And so I pray that his heart will be captured by Your amazing grace and audacious love even now as he is barely two weeks old. And I pray that as his mom and dad sing over him and read your Word to him in these early days of his life that he will know Your presence and experience Your abiding peace and enjoy the pleasure that You take in him.
Would You use me to be the kind of Pop Pop that reflects Christ to him always. Use his grandmothers to demonstrate the love of Christ to him as they shower him with tenderness and love. Use his aunts and uncles and cousins to help him to grow in the grace and knowledge of our Lord and Savior Jesus Christ. And use Scott and Mary to parent him in a way that he never doubts just how loved he is and to know the power of redeeming love.
May he grow to be a man of hope in a world that will be full of heartache and hopelessness. May he grow to be a man of courage among a people that often seek the safety of their own selfishness. May he grow to be a man that hungers to know Your Word and to live it out in a way that exalts Your great name. And may Your joy give him the strength that he needs to fight sin and overcome the evil one in an age that is becoming more and more anti-God.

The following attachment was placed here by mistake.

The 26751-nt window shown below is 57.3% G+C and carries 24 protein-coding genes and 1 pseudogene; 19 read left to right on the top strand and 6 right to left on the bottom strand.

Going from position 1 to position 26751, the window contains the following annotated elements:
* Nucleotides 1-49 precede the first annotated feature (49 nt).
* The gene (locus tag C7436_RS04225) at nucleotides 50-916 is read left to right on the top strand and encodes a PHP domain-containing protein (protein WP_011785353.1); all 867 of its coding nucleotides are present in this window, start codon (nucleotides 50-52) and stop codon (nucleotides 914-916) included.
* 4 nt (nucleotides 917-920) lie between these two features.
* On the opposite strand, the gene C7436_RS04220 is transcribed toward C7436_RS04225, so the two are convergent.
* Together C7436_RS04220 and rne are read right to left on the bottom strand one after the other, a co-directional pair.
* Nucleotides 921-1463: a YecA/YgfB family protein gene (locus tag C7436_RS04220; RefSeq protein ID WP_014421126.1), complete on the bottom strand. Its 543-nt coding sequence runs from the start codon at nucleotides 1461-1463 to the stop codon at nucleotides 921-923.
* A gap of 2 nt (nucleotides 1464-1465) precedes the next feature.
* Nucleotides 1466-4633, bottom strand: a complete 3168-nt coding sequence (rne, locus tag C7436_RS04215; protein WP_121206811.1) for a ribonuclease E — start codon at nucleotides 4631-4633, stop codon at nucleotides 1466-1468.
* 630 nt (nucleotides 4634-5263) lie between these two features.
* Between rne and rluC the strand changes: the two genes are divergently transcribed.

Father, thank you for Keller. You are a gracious God and he is a gracious gift and may his life demonstrate throughout his days the awesomeness of Your saving, sanctifying, and sufficient grace. Amen.
This is the first of a series of “Top Ten” posts that I plan on doing over the next few years. I thought it appropriate, since my favorite golf tournament teed off today, to start with my top ten Master’s memories. These are confined to memories from my lifetime – whether I saw them in person or on the telly. I started going to The Masters around 1968 when I lived in Aiken SC thanks to the generosity of 1) friends who stayed at our house who had tickets and 2) my 1st cousin Alan who graciously allowed me to use his tickets many times over the years. The Master’s is the greatest golf tournament in the world and I have had the fortune to watch some of the greatest in the game make some of the most memorable shots ever recorded. So here are 10 of my favorite memories from Augusta National…